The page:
Open Access Open Badges Research article

Myosin-Vb functions as a dynamic tether for peripheral endocytic compartments during transferrin trafficking

D William Provance1, Erin J Addison1, Patrick R Wood12, David Z Chen13, Colleen M Silan1 and John A Mercer1*

Author Affiliations

1 McLaughlin Research Institute, Great Falls, MT, USA

2 University of Washington School of Medicine, Seattle, WA, USA

3 Amherst College, Amherst, MA, USA

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BMC Cell Biology 2008, 9:44  doi:10.1186/1471-2121-9-44

Published: 7 August 2008



Myosin-Vb has been shown to be involved in the recycling of diverse proteins in multiple cell types. Studies on transferrin trafficking in HeLa cells using a dominant-negative myosin-Vb tail fragment suggested that myosin-Vb was required for recycling from perinuclear compartments to the plasma membrane. However, chemical-genetic, dominant-negative experiments, in which myosin-Vb was specifically induced to bind to actin, suggested that the initial hypothesis was incorrect both in its site and mode of myosin-Vb action. Instead, the chemical-genetic data suggested that myosin-Vb functions in the actin-rich periphery as a dynamic tether on peripheral endosomes, retarding transferrin transport to perinuclear compartments.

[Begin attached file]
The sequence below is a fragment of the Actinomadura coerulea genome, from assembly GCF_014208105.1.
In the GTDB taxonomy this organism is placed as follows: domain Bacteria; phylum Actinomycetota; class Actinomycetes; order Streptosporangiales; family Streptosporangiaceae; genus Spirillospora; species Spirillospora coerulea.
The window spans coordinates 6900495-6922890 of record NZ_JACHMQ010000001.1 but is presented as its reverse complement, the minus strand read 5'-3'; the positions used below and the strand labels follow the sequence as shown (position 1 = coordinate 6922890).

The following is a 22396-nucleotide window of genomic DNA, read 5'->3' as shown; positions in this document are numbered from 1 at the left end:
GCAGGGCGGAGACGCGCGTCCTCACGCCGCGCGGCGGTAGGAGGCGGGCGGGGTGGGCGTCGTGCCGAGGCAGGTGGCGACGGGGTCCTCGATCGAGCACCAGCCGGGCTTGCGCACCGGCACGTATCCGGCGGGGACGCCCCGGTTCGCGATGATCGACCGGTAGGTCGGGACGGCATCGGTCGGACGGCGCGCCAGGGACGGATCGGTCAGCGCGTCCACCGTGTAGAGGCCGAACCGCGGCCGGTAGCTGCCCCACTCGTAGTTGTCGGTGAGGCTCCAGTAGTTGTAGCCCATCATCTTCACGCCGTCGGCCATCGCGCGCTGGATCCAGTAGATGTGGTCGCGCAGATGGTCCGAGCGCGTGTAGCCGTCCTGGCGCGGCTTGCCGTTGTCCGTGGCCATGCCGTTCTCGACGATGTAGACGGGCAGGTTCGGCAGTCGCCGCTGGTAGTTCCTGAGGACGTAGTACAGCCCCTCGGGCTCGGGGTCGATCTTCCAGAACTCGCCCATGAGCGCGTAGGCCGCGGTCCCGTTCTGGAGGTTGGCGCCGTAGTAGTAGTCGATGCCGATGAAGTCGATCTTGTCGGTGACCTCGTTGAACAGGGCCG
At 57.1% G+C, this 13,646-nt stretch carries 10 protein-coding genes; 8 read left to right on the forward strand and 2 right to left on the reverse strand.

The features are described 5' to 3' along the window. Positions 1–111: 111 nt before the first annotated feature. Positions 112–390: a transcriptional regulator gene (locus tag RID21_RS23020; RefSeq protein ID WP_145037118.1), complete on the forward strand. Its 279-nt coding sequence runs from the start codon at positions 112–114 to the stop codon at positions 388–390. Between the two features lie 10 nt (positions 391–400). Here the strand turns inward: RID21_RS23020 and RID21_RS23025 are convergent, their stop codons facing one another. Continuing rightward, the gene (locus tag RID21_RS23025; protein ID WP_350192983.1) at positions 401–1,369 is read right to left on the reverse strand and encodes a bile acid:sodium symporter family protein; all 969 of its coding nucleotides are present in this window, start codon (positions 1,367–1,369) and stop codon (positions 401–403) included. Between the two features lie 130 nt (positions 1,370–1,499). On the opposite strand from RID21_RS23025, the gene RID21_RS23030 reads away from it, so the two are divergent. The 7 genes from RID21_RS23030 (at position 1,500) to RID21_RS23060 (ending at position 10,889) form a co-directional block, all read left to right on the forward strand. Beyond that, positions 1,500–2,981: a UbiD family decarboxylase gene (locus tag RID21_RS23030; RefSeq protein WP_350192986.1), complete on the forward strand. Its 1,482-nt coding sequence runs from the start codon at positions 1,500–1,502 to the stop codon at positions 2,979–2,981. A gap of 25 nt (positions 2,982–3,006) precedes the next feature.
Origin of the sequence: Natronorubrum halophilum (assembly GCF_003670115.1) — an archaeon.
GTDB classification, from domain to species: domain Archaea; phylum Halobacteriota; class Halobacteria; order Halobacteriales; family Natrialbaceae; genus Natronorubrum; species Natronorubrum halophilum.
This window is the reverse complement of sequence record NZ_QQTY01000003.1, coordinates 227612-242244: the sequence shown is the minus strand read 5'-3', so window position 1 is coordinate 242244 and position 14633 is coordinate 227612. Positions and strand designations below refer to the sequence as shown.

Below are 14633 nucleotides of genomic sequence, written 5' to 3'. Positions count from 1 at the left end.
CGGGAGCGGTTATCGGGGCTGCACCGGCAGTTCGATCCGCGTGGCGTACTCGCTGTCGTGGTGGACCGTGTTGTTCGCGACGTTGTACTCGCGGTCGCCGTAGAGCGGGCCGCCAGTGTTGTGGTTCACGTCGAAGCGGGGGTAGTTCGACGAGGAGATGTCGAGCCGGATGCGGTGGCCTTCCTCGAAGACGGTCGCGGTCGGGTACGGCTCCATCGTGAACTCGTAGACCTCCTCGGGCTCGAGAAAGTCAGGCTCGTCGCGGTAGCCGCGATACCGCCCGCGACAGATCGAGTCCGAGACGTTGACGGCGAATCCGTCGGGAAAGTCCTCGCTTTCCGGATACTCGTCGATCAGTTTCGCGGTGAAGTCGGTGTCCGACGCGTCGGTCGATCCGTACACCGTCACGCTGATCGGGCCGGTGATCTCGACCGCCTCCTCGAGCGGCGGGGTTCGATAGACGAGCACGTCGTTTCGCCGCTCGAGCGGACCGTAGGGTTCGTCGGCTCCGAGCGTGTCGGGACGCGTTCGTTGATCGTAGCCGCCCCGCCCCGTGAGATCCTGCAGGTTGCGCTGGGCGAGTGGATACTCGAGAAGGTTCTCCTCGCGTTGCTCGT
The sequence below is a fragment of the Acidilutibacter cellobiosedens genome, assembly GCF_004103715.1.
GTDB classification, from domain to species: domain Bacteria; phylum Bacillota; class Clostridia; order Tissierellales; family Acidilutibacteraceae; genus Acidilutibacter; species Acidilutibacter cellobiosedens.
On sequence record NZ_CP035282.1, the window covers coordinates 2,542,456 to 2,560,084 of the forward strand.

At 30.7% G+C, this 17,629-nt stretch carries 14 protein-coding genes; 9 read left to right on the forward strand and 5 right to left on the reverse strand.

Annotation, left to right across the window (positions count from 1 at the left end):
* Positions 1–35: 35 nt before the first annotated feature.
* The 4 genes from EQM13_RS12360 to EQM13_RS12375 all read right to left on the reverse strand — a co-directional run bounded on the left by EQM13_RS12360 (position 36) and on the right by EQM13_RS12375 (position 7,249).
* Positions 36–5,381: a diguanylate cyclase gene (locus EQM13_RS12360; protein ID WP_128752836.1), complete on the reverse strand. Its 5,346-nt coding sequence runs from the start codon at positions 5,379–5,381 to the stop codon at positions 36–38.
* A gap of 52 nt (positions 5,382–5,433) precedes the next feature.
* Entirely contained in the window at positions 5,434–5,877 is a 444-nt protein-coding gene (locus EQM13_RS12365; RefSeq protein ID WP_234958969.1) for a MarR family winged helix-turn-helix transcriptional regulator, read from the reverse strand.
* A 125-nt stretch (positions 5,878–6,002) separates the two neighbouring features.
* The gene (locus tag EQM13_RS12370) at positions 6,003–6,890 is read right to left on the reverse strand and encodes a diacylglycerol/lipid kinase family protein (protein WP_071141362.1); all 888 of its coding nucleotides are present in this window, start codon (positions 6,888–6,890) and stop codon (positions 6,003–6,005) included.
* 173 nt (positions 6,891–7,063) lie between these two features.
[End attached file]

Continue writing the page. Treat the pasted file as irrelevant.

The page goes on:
In this study, we employed both approaches, with the addition of overexpression of full-length wild-type myosin-Vb and switching the order of myosin-Vb inhibition and transferrin loading, to distinguish between these hypotheses. Overexpression of full-length myosin-Vb produced large peripheral endosomes. Chemical-genetic inhibition of myosin-Vb after loading with transferrin did not prevent movement of transferrin from perinuclear compartments; however, virtually all myosin-Vb-decorated particles, including those moving on microtubules, were halted by the inhibition. Overexpression of the myosin-Vb tail caused a less-peripheral distribution of early endosome antigen-1 (EEA1).


All results favored the peripheral dynamic tethering hypothesis.